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As Ukraine conflict escalates, Russia cracks down on Internet freedom
Russia uses recent terrorism scares to censor Internet
Russia has faced sharp international scrutiny this week for its foray into the Crimean peninsula. But alongside this ground invasion, the Russian government is waging another campaign—a campaign of Internet censorship against its own people.
Russia has been blocking its citizens from social media groups that support the Ukrainian protesters, who recently drove-out exiled former President Viktor Yanukovich. Now a Russian court is ordering one of the nation’s leading Internet service providers to block a slew of other websites, including Wikipedia pages, for hosting “extremist content.”
According to Russian news service RIA Novosti, a regional court in Russia’s far east has ordered the Rostelecom Internet company to block access to 17 different websites by March 10. The restrictions apply to individual links on sites, including Russian Wikipedia, the search engine Yandex, and film site Kinopoisk.
Among the banned sites is the Russian Wikipedia page for Adolf Hitler’s manifesto Mein Kampf. According to a representative of the Khabarovsk Central Court, which issued the ruling, the entry was blocked “due to the fact that this article earlier had a link to the text” of the actual book.
Though the ruling is dated Feb. 10, several weeks before the Russian incursion into Ukraine, Russian President Vladimir Putin has used Nazism as a scapegoat for his siege of Crimea.
“Neo-Nazis and anti-Semites are rampant in Ukraine and particularly in Kiev (and) people in eastern Russia are worried,” Putin told reporters on Tuesday.
The Khabarovsk court has ordered Rostelecom to restrict access to the offending websites by means of an IP address filter, which RIA Novosti points out could potentially block other pages hosted on the same servers. Rostelecom plans to appeal the decision.
This ruling comes amid a general crackdown on Internet freedom in Russia. Earlier this week, 13 pages were blocked on leading Russian social media site VKontakte for allegedly promoting “terrorist activities” and “participation in unsanctioned public events” related to the uprising in Ukraine. The Russian government has also taken a hard line against the Internet cryptocurrency Bitcoin, with the nation’s general prosecutor declaring last month that it was not legal tender and thus couldn’t be used by Russian citizens.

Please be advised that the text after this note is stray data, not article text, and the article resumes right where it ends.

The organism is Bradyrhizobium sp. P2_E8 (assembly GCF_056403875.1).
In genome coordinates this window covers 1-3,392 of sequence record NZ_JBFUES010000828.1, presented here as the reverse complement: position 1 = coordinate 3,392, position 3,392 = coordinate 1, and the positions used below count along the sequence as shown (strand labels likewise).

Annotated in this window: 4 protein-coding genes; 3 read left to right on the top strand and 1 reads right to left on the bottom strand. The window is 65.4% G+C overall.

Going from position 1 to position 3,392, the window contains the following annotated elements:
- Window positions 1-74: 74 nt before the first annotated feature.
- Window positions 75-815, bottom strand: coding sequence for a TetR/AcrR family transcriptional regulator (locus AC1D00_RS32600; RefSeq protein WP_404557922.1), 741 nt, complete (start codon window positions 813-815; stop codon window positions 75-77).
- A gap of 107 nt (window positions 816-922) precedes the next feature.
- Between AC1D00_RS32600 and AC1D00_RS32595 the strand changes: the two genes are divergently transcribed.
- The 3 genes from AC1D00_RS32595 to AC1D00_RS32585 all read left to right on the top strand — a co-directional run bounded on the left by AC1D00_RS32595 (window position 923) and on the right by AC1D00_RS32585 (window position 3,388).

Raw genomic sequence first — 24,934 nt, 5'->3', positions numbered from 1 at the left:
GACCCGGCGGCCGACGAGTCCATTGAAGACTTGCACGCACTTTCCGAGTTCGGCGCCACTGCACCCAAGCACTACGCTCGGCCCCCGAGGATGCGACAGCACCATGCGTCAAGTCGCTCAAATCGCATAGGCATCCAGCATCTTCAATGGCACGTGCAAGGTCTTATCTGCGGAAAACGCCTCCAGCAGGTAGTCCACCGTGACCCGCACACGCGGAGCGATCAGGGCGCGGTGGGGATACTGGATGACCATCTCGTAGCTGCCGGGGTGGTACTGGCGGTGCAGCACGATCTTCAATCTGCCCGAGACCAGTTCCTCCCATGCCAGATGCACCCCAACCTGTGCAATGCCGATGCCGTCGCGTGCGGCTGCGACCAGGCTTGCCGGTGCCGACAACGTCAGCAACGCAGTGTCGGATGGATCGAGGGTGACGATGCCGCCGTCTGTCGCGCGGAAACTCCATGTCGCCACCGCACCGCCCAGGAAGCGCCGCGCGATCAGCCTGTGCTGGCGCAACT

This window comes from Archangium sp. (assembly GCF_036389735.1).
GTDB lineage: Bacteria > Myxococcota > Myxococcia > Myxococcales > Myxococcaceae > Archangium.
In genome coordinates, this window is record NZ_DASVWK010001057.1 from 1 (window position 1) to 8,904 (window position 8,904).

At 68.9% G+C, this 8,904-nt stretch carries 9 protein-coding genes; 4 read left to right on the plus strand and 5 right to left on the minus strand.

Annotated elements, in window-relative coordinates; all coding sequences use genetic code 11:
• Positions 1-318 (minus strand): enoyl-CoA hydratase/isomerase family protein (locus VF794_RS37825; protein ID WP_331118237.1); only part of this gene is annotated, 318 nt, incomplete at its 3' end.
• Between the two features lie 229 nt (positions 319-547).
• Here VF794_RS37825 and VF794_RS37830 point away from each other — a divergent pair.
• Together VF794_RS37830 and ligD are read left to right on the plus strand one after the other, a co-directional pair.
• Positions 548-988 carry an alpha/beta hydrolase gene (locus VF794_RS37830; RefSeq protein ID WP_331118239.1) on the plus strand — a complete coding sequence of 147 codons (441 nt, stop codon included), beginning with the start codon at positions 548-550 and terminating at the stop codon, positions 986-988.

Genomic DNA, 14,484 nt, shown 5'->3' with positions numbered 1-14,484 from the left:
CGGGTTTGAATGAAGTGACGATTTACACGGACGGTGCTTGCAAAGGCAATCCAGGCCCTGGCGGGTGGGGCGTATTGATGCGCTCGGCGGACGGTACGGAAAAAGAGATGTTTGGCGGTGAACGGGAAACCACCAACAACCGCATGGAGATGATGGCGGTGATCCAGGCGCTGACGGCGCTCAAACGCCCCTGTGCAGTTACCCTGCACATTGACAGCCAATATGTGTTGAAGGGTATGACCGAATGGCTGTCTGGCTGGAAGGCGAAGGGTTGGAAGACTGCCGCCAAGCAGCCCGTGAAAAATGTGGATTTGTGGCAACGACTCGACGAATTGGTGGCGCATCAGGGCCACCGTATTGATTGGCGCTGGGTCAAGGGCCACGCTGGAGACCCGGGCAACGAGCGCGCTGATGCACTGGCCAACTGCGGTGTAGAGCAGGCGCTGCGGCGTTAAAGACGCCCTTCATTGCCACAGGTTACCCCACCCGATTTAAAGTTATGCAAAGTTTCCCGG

Much of this censorship comes from Russia’s response to a string of terrorist attacks last December that killed 37 people in Southern Russia. RT reports that the Duma, the Russian legislative body, is close to passing a new anti-terrorism law that, among other provisions, would give the government greatly enhanced controls over Internet activity.
The proposed legislation would require all companies or individuals who “organize the spreading of information or data exchange between users on the Internet” to keep detailed user activity logs for at least six months. It also places limits on anonymous online money transfers and completely bans anonymous electronic payment systems of foreign origin.
Prior to Russia’s current effort to curtail terrorist activity, the country had passed a law in 2012 that gave state agencies the ability to censor, without court order, websites they consider to be promoting suicide or illegal drugs, or disseminating child pornography. According to Rublacklist, a Russian Internet watchdog group, the blacklist law led to more than 85,000 websites being banned in the first year. Again, the IP filter system imposed for blocking the sites led to many unrelated sites on the same servers being banned, even though they didn’t host any objectionable content.
Internet freedom has been particularly important in Russia, where the government exercises tight control over traditional state-run media outlets. Social networks like LiveJournal have helped political opponents to Putin’s regime find a voice and cultivate a following.
Photo by KGB Putin/Flickr
Tim Sampson is a reporter who focused on the technology, business, and politics beats. He's also an established comedy writer, with work on Comedy Central and in The Onion and ClickHole.